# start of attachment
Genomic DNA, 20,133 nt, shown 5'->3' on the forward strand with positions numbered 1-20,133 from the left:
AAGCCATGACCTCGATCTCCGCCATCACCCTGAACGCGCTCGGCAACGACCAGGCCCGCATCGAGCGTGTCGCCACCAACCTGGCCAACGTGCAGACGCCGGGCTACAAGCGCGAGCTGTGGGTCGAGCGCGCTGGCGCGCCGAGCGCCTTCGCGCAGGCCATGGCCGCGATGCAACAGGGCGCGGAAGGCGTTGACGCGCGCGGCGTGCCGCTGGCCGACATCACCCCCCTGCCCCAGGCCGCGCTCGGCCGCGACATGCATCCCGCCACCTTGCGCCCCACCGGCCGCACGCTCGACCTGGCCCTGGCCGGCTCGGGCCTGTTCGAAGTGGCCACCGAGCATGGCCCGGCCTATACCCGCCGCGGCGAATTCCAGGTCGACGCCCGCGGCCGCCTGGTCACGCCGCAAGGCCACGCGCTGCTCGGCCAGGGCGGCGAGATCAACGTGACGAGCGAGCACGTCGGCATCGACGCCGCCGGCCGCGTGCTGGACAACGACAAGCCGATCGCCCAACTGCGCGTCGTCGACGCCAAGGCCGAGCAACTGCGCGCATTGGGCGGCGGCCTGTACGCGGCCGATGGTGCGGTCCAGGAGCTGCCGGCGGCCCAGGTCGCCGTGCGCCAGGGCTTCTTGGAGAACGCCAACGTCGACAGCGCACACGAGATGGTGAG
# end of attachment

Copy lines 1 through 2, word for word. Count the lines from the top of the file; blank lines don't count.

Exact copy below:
Genomic DNA, 20,133 nt, shown 5'->3' on the forward strand with positions numbered 1-20,133 from the left:
AAGCCATGACCTCGATCTCCGCCATCACCCTGAACGCGCTCGGCAACGACCAGGCCCGCATCGAGCGTGTCGCCACCAACCTGGCCAACGTGCAGACGCCGGGCTACAAGCGCGAGCTGTGGGTCGAGCGCGCTGGCGCGCCGAGCGCCTTCGCGCAGGCCATGGCCGCGATGCAACAGGGCGCGGAAGGCGTTGACGCGCGCGGCGTGCCGCTGGCCGACATCACCCCCCTGCCCCAGGCCGCGCTCGGCCGCGACATGCATCCCGCCACCTTGCGCCCCACCGGCCGCACGCTCGACCTGGCCCTGGCCGGCTCGGGCCTGTTCGAAGTGGCCACCGAGCATGGCCCGGCCTATACCCGCCGCGGCGAATTCCAGGTCGACGCCCGCGGCCGCCTGGTCACGCCGCAAGGCCACGCGCTGCTCGGCCAGGGCGGCGAGATCAACGTGACGAGCGAGCACGTCGGCATCGACGCCGCCGGCCGCGTGCTGGACAACGACAAGCCGATCGCCCAACTGCGCGTCGTCGACGCCAAGGCCGAGCAACTGCGCGCATTGGGCGGCGGCCTGTACGCGGCCGATGGTGCGGTCCAGGAGCTGCCGGCGGCCCAGGTCGCCGTGCGCCAGGGCTTCTTGGAGAACGCCAACGTCGACAGCGCACACGAGATGGTGAG